Read the full review of Medical Alert
Best for tech-adept seniors
The MobileHelp GPS device, the Solo, costs $37.95 per month, which is more affordable than most mobile systems by a few dollars. However, the MobileHelp Smart costs just $25 per month, though it does have a $350 one-time cost because you’re purchasing the smartwatch.
Unfortunately, in my tests, MobileHelp's average call response time over three weeks was disappointing, receiving a C grade. It wasn’t the slowest service at answering calls for help, but it was far from being the fastest, averaging nearly a minute. Fortunately, the quality of the call center operators and the quality of the call-in-progress was excellent.
Read the full review of MobileHelp
Best fall detection
Since fall detection is an add-on to a medical alert system, you shouldn’t base your decision on the fall detection performance. The technology is too inconsistent. However, BlueStar SeniorTech’s fall detection performance was the best in our test. While it was still too sensitive and caused false alerts, it was less sensitive than other fall detection sensors we tested. (That said, it doesn’t compare to the fall detection feature on the Apple Watch 4, which is worth looking into if you’re concerned about fall detection sensors.)
BlueStar’s pricing structure is competitive, with the Ranger costing $35 per month. This is only $5 more than the average landline system. Still, it’s $10 more expensive than the cheapest GPS medical alert system on the market (GreatCall).
Unfortunately, BlueStar SeniorTech failed to impress in the emergency response tests. The average emergency response speed was over a minute and a half. By comparison, the fastest emergency response service averaged 14 seconds. In fact, we had several calls go for over five minutes before being answered. In addition, the quality of the calls was poor. The mobile system made no indication that a call had been placed, which resulted in me thinking the call had been dropped on several of those five minute call response speeds.
Read the full review of BlueStar SeniorTech
- Best medical alert systems
- Best medical alert smartwatches
- Best medical alert bracelets
- Best fall detection sensors
Why Trust Us
Prior to testing, I consulted with Scott Lepper, an EMT and CEO of RescueTouch, and asked him whether such scenarios were a real concern and he confirmed it. From his experience as an EMT, he added that when situations like this occur, "there's a high probability that the patient will be convinced to take a bumpy ride to the emergency department even if they don't need to go." The purpose of these protocols is to protect the EMTs and the hospital from any liabilities. Still, the entire event makes for "unnecessary attention from neighbors, a night in the (emergency room) for mom, and hospital and ambulance bills."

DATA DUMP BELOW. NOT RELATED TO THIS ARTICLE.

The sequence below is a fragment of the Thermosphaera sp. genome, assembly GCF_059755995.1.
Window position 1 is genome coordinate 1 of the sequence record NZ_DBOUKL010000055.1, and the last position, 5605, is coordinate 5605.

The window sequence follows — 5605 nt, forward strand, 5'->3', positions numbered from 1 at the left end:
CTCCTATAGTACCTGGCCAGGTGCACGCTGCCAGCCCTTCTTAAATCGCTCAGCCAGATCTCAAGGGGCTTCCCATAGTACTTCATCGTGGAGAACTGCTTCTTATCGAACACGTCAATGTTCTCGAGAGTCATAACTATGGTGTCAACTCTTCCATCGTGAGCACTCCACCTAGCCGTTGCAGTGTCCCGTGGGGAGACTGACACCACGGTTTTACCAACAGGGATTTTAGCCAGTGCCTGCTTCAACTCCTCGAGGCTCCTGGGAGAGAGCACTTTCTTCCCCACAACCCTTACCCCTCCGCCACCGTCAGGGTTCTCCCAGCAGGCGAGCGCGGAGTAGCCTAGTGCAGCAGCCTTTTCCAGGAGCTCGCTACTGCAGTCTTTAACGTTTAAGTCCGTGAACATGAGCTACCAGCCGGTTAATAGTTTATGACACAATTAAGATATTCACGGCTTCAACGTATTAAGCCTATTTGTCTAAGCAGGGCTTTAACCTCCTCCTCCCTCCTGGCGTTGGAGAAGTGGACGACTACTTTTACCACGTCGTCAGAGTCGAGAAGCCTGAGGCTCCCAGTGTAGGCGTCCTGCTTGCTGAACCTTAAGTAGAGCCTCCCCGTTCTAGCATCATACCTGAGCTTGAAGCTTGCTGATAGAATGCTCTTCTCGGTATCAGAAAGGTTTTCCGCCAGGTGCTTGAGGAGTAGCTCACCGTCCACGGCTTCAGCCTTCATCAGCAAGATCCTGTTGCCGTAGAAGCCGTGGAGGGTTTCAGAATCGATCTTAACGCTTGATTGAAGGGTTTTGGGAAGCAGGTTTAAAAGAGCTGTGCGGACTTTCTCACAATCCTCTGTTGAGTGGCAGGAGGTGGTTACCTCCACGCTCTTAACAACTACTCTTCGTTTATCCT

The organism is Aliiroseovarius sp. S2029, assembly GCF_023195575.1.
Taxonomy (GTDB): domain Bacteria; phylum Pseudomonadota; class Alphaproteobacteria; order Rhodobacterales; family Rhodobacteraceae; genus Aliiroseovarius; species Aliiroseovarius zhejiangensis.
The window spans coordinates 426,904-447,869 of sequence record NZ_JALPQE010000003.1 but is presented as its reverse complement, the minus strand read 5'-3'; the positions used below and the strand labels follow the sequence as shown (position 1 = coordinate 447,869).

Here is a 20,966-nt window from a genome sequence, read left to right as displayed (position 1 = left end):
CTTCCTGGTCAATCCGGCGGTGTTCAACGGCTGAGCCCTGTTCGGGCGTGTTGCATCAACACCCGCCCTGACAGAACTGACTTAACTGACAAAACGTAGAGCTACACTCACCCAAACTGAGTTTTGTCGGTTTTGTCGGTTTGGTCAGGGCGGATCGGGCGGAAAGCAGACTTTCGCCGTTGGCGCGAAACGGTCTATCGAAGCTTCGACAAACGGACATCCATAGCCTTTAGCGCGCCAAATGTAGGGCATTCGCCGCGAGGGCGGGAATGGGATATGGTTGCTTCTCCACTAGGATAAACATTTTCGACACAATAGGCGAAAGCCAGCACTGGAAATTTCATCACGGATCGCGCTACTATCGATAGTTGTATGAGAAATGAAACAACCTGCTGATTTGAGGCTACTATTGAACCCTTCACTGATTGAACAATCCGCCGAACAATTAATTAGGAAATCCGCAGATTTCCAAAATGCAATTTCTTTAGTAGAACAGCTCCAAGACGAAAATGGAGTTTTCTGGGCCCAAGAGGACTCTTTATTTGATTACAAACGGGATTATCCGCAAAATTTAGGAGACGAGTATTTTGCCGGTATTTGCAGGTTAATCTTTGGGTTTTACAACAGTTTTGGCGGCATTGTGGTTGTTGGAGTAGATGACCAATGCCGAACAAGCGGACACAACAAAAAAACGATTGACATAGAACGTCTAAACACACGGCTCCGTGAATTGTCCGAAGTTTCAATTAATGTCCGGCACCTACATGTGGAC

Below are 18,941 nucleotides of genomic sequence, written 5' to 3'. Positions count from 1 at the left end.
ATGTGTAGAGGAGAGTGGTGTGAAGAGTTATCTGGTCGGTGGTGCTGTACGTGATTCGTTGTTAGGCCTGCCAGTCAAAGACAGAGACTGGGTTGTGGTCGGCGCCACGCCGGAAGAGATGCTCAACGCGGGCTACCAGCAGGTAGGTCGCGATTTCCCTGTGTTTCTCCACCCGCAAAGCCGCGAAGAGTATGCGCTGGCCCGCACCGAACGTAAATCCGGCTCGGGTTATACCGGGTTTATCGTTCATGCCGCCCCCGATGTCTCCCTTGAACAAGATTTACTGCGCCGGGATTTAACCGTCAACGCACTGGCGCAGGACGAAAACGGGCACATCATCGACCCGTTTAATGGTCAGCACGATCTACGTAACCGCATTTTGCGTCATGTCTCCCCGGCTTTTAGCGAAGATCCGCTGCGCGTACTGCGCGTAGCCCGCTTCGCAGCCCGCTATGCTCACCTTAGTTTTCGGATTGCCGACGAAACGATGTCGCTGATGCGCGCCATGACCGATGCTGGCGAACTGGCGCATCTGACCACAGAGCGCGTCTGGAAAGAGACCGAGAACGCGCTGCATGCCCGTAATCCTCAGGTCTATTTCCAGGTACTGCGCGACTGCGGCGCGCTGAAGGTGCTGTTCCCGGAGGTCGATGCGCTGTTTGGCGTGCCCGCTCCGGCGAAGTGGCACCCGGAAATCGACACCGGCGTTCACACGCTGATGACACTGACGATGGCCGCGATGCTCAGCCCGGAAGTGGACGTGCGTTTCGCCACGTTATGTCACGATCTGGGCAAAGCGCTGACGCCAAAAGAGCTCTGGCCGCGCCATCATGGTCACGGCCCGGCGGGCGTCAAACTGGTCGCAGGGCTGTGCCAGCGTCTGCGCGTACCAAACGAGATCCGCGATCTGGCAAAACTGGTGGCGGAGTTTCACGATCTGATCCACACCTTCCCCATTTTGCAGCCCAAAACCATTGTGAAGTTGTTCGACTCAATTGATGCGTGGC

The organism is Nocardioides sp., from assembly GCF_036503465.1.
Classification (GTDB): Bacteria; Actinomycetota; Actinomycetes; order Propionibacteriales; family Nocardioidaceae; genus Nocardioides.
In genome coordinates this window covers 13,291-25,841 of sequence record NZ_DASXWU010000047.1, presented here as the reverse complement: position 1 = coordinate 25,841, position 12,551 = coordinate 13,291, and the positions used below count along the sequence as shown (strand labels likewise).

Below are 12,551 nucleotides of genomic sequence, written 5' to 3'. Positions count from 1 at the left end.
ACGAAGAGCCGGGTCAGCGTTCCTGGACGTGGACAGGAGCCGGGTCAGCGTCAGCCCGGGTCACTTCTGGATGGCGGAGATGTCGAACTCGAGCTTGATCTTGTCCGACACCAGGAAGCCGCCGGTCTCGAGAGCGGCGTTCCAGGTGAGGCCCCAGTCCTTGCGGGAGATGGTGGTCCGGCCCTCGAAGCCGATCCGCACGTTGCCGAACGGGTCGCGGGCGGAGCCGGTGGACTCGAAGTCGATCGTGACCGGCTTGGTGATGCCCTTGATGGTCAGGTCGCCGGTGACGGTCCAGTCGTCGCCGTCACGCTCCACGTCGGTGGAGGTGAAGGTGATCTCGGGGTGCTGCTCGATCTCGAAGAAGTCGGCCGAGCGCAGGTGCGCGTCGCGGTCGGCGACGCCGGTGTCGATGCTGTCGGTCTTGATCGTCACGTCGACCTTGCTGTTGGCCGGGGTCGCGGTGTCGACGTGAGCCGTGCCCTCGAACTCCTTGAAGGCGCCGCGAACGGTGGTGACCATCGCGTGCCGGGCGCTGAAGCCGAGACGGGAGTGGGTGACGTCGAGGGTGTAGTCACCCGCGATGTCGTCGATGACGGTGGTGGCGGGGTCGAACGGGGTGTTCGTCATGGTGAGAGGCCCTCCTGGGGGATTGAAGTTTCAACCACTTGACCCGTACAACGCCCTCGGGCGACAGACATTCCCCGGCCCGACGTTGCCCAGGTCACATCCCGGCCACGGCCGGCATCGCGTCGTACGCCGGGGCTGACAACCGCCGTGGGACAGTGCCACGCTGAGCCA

In fact, I learned just how embarrassing and stressful this situation is when it happened to me twice during the course of testing. On both occasions, one of the mobile medical alert systems failed to connect with the emergency response center. And as such, the local hospital sent ambulances to our address. Fortunately, I was spared a trip in the ambulance and an expensive bill, but it was still an embarrassing event.
How much do Mobile GPS Medical Alert Systems cost?
The prices for the packages is what separated the best 10 medical alert systems from the top 20 services on the market. Most seniors have a very fixed budget, so pricing and the flexibility to cancel any time is important. On average, the basic landline systems cost about $28 per month and the mobile systems cost about $38 per month. Most services offer additional savings if you make annual, semi-annual or quarterly payments. These can lower the monthly cost by up to $5 per month, but typically only lower the cost by $2 per month.
How we found the best GPS medical alert system